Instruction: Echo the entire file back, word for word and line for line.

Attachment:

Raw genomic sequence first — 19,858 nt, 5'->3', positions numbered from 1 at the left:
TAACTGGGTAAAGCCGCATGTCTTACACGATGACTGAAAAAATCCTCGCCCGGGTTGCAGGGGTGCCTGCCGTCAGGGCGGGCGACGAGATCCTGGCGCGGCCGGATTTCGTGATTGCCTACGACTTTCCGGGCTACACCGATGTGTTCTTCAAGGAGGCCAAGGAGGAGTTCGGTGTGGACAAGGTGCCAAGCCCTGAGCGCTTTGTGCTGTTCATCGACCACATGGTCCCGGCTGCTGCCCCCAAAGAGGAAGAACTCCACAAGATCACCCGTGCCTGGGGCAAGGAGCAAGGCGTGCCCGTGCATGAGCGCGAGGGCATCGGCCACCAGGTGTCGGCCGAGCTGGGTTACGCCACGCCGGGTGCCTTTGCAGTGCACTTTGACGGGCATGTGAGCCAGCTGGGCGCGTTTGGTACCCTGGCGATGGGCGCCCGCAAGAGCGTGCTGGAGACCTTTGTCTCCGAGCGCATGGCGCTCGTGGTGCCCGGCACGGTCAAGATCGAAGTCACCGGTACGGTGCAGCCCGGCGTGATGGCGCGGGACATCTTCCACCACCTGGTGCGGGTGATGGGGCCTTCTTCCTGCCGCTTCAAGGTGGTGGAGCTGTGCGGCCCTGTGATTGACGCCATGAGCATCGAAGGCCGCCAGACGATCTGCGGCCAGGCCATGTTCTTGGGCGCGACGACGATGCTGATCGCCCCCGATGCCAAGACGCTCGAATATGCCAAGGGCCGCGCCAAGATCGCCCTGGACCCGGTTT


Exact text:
Raw genomic sequence first — 19,858 nt, 5'->3', positions numbered from 1 at the left:
TAACTGGGTAAAGCCGCATGTCTTACACGATGACTGAAAAAATCCTCGCCCGGGTTGCAGGGGTGCCTGCCGTCAGGGCGGGCGACGAGATCCTGGCGCGGCCGGATTTCGTGATTGCCTACGACTTTCCGGGCTACACCGATGTGTTCTTCAAGGAGGCCAAGGAGGAGTTCGGTGTGGACAAGGTGCCAAGCCCTGAGCGCTTTGTGCTGTTCATCGACCACATGGTCCCGGCTGCTGCCCCCAAAGAGGAAGAACTCCACAAGATCACCCGTGCCTGGGGCAAGGAGCAAGGCGTGCCCGTGCATGAGCGCGAGGGCATCGGCCACCAGGTGTCGGCCGAGCTGGGTTACGCCACGCCGGGTGCCTTTGCAGTGCACTTTGACGGGCATGTGAGCCAGCTGGGCGCGTTTGGTACCCTGGCGATGGGCGCCCGCAAGAGCGTGCTGGAGACCTTTGTCTCCGAGCGCATGGCGCTCGTGGTGCCCGGCACGGTCAAGATCGAAGTCACCGGTACGGTGCAGCCCGGCGTGATGGCGCGGGACATCTTCCACCACCTGGTGCGGGTGATGGGGCCTTCTTCCTGCCGCTTCAAGGTGGTGGAGCTGTGCGGCCCTGTGATTGACGCCATGAGCATCGAAGGCCGCCAGACGATCTGCGGCCAGGCCATGTTCTTGGGCGCGACGACGATGCTGATCGCCCCCGATGCCAAGACGCTCGAATATGCCAAGGGCCGCGCCAAGATCGCCCTGGACCCGGTTT